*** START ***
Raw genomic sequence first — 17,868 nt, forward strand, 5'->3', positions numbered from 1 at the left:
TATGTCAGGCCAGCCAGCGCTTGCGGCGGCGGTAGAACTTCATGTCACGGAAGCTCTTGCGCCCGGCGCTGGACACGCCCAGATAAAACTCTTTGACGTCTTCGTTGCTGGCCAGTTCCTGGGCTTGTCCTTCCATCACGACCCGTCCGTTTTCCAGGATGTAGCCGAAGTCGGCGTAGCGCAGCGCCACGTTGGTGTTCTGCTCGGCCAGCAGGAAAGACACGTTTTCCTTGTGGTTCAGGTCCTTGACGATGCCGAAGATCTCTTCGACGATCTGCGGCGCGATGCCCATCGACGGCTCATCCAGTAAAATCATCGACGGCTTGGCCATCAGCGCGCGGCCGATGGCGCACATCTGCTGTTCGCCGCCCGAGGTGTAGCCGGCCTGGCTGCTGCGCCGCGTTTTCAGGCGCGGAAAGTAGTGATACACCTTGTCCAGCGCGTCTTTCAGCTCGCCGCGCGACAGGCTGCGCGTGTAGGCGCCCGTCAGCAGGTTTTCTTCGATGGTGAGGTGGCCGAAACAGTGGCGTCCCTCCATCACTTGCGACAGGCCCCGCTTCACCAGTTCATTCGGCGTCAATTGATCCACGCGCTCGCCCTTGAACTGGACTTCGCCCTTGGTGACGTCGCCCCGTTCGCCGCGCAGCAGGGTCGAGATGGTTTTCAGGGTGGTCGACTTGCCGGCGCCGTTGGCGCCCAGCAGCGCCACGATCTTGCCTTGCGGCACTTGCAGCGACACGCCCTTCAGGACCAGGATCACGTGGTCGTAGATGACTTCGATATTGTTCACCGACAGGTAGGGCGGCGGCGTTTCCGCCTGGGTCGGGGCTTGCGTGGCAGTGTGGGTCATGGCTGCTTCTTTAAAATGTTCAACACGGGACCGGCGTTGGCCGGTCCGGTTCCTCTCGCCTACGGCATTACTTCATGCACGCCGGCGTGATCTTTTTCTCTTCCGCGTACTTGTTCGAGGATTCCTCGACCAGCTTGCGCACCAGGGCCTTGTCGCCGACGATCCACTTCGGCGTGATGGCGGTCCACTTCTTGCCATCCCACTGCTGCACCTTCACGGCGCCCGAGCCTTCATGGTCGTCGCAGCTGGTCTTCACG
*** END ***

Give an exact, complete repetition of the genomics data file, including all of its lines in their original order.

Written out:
Raw genomic sequence first — 17,868 nt, forward strand, 5'->3', positions numbered from 1 at the left:
TATGTCAGGCCAGCCAGCGCTTGCGGCGGCGGTAGAACTTCATGTCACGGAAGCTCTTGCGCCCGGCGCTGGACACGCCCAGATAAAACTCTTTGACGTCTTCGTTGCTGGCCAGTTCCTGGGCTTGTCCTTCCATCACGACCCGTCCGTTTTCCAGGATGTAGCCGAAGTCGGCGTAGCGCAGCGCCACGTTGGTGTTCTGCTCGGCCAGCAGGAAAGACACGTTTTCCTTGTGGTTCAGGTCCTTGACGATGCCGAAGATCTCTTCGACGATCTGCGGCGCGATGCCCATCGACGGCTCATCCAGTAAAATCATCGACGGCTTGGCCATCAGCGCGCGGCCGATGGCGCACATCTGCTGTTCGCCGCCCGAGGTGTAGCCGGCCTGGCTGCTGCGCCGCGTTTTCAGGCGCGGAAAGTAGTGATACACCTTGTCCAGCGCGTCTTTCAGCTCGCCGCGCGACAGGCTGCGCGTGTAGGCGCCCGTCAGCAGGTTTTCTTCGATGGTGAGGTGGCCGAAACAGTGGCGTCCCTCCATCACTTGCGACAGGCCCCGCTTCACCAGTTCATTCGGCGTCAATTGATCCACGCGCTCGCCCTTGAACTGGACTTCGCCCTTGGTGACGTCGCCCCGTTCGCCGCGCAGCAGGGTCGAGATGGTTTTCAGGGTGGTCGACTTGCCGGCGCCGTTGGCGCCCAGCAGCGCCACGATCTTGCCTTGCGGCACTTGCAGCGACACGCCCTTCAGGACCAGGATCACGTGGTCGTAGATGACTTCGATATTGTTCACCGACAGGTAGGGCGGCGGCGTTTCCGCCTGGGTCGGGGCTTGCGTGGCAGTGTGGGTCATGGCTGCTTCTTTAAAATGTTCAACACGGGACCGGCGTTGGCCGGTCCGGTTCCTCTCGCCTACGGCATTACTTCATGCACGCCGGCGTGATCTTTTTCTCTTCCGCGTACTTGTTCGAGGATTCCTCGACCAGCTTGCGCACCAGGGCCTTGTCGCCGACGATCCACTTCGGCGTGATGGCGGTCCACTTCTTGCCATCCCACTGCTGCACCTTCACGGCGCCCGAGCCTTCATGGTCGTCGCAGCTGGTCTTCACG